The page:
By Jennifer Miles Davis
In around 1850, a handsome Danish sailor set sail for England on a flour boat. They docked in Bristol, and on his meanderings he met a pretty local girl with a twinkle in her eye. Smitten, he jumped ship and married her. They were my great great grandparents.
Being a sixteenth Danish may well be why I love Danish pastries, and could explain why I am equally smitten with the philosophy of hygge, the Danish art of being cosy. Hygge (sort of pronounced ‘huurgga’), is essentially the philosophy of snuggling up in front of a fire with candles, blankets, and a good book. (I’m pretty sure I invented that.) It also involves making good, heartwarming food to eat with family; having friends over for mulled wine; or going for a wintery walk wrapped in coats and scarves and ending up in a country pub. It is, then, simple, wholesome, nourishing, and warming.
It is thought, perhaps romantically, that hygge might be the origin of the English word ‘hug’ – now obsolete meaning of ‘hug’ is “to cherish oneself; to keep or make oneself snug”. In Denmark, hygge is so embedded within the culture that the language itself is peppered with it. “You hear hygge being talked about all the time,” says Meik Wiking, CEO of The Happiness Research Institute in Copenhagen. “We talk about hygge things coming up that we’re looking forward to; we point out when something hygge is happening right now; then we like to talk about what a great ‘hyggelit’ (hygge-like) time we’ve had afterwards.” I reckon Wiking must have a very hyggelit life, being in charge of happiness research in the happiest country in the world.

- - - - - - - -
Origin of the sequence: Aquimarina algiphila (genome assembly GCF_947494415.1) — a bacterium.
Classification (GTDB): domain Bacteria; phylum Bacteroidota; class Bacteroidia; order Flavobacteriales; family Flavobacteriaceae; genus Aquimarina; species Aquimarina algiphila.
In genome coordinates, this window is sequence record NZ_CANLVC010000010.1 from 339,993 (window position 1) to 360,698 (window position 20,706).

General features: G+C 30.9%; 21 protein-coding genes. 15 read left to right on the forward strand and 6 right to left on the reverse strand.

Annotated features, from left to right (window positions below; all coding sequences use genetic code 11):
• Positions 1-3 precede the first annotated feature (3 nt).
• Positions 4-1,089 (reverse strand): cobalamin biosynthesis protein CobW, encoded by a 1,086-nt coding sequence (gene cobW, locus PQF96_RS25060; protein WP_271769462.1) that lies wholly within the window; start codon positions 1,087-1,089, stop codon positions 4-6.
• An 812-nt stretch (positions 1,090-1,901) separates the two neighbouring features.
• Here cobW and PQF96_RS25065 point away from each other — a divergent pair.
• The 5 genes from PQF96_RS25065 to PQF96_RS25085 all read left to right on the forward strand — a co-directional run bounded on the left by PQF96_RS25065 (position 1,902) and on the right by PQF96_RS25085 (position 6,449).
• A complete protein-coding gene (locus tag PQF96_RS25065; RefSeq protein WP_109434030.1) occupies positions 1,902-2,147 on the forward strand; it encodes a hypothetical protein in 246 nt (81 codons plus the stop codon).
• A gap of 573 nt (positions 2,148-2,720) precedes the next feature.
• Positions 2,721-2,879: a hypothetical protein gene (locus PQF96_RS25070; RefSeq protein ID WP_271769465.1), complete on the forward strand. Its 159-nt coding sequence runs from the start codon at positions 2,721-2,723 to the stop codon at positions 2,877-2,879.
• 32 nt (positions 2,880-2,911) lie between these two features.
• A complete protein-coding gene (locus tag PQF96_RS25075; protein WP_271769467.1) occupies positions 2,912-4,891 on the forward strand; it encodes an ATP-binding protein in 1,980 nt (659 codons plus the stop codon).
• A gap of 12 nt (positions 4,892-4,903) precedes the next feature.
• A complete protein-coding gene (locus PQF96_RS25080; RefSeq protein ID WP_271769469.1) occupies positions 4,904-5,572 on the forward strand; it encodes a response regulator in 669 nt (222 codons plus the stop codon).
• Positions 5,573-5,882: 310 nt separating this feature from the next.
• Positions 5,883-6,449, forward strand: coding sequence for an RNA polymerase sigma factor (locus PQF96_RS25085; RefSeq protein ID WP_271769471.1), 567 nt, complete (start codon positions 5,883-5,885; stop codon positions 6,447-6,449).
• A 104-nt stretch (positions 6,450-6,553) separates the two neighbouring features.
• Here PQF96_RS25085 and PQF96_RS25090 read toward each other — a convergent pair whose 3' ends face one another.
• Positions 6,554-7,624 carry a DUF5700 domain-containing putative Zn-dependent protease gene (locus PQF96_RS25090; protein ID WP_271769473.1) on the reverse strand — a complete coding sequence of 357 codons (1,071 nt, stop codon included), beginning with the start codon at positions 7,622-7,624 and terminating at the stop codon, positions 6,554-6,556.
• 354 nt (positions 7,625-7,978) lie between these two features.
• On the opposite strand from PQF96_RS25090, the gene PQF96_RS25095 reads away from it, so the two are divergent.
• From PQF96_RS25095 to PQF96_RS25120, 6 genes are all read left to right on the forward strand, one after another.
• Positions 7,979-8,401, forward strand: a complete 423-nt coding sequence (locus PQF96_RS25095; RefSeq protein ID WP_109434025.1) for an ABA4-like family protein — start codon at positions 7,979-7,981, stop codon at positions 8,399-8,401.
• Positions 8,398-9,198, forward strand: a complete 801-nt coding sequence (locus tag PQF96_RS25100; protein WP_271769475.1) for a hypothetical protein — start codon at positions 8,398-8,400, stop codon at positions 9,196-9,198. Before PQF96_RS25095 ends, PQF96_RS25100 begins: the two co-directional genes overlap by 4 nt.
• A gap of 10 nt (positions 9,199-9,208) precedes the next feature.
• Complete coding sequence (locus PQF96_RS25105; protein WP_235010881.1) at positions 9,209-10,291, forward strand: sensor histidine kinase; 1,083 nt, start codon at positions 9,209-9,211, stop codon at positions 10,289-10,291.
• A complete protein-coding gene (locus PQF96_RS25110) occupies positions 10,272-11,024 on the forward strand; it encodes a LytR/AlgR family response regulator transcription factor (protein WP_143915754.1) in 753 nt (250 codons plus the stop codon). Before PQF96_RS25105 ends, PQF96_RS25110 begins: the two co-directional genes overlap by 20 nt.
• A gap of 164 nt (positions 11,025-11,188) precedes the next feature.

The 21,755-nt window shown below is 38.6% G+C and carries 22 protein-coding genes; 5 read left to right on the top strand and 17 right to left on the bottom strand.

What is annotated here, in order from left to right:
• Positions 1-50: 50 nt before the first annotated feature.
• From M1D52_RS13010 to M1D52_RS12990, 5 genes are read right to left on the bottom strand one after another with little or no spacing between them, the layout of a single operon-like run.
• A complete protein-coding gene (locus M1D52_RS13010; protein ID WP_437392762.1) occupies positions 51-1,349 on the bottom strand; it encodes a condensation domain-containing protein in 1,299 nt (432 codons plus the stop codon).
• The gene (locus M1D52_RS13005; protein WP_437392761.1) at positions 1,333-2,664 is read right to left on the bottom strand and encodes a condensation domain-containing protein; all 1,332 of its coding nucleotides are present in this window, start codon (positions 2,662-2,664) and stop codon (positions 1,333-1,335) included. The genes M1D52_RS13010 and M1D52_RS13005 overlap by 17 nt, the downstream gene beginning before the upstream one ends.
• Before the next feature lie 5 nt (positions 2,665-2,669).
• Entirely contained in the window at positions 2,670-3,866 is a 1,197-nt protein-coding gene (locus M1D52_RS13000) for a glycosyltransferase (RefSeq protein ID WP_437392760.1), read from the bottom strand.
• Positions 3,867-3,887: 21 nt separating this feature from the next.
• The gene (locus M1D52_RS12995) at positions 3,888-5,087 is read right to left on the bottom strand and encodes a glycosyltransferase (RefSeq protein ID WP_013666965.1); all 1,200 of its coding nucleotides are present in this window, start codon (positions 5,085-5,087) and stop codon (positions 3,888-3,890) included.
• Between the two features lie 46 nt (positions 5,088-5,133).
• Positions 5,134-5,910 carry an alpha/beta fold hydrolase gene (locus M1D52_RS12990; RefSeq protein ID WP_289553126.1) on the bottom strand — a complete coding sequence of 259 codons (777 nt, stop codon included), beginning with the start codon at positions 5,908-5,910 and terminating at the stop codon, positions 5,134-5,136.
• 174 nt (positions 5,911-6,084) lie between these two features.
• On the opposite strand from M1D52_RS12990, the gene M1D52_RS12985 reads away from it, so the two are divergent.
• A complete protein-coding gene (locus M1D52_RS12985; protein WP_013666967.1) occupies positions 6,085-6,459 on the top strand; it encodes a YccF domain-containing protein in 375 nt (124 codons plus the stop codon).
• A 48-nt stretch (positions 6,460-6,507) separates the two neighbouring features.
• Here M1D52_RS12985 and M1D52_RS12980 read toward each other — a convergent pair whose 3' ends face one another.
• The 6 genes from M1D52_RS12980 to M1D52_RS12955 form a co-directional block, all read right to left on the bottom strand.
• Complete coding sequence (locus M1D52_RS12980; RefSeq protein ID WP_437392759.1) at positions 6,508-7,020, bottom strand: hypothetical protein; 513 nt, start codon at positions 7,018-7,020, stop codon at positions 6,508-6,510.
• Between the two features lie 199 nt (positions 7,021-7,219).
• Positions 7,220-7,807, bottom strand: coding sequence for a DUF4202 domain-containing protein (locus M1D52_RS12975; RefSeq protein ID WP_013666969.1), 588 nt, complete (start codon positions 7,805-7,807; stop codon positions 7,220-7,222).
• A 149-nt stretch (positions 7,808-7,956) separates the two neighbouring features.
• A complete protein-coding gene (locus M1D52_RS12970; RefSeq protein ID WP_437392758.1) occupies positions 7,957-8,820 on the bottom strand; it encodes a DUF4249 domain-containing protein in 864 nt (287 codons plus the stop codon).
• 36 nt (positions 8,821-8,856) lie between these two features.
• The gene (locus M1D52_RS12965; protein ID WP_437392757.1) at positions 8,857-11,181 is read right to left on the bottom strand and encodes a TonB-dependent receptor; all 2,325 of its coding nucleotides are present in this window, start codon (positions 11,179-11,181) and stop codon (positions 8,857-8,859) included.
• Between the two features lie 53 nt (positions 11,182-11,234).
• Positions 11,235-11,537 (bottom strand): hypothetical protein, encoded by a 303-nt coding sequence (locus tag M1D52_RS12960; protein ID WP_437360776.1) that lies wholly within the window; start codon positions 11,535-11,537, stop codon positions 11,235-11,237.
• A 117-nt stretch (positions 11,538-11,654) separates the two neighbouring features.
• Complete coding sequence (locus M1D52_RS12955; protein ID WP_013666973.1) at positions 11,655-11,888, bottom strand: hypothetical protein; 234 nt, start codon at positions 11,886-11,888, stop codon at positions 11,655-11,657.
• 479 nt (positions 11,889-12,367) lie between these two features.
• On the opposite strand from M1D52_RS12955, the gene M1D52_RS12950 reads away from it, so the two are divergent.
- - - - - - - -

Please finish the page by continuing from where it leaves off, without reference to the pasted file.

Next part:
Fundamental to the design of Hygge-ness is the lighting. Hygge is an antidote to the cold, dark winter; a survival strategy that stems from the need to overcome the dearth of natural light from October to March. But rather than overcompensating with bright shiny sun-replacements, The Danes go for the low, gentle glow of candles and firelight, enhanced by strategically placed lamps creating soothing pools of light. Brightness levels approaching a sunset is “your hygge sweet spot”, says Wiking in his book The Little Book of Hygge.
But hygge is more than just lighting a few candles and putting a scarf on – it is an artform – a way of being – that penetrates the Danish culture. Danes are less materialistic the other nations and appreciate the simple things in life. They place importance on looking after themselves and each other, which leads to better mental health and greater life satisfaction. “Allowing ourselves some hygge time to boost our own wellbeing leaves us better placed to contribute and help others,” explains Dr Mark Williamson, Director of Action for Happiness.
Well, I don’t need any encouragement. I love the romance of winter, and will be embracing it for as long as possible. As Lewis Carroll wrote in Alice’s Adventures in Wonderland, “I wonder if the snow loves the trees and fields, that it kisses them so gently? And then it covers them up snug, you know, with a white quilt; and perhaps it says, ‘Go to sleep, darlings, till the summer comes again’.” So, my friends, come on over, take a seat by the fire, here’s a glass of something warming and spicy, and here’s to a Hyggelit New Year!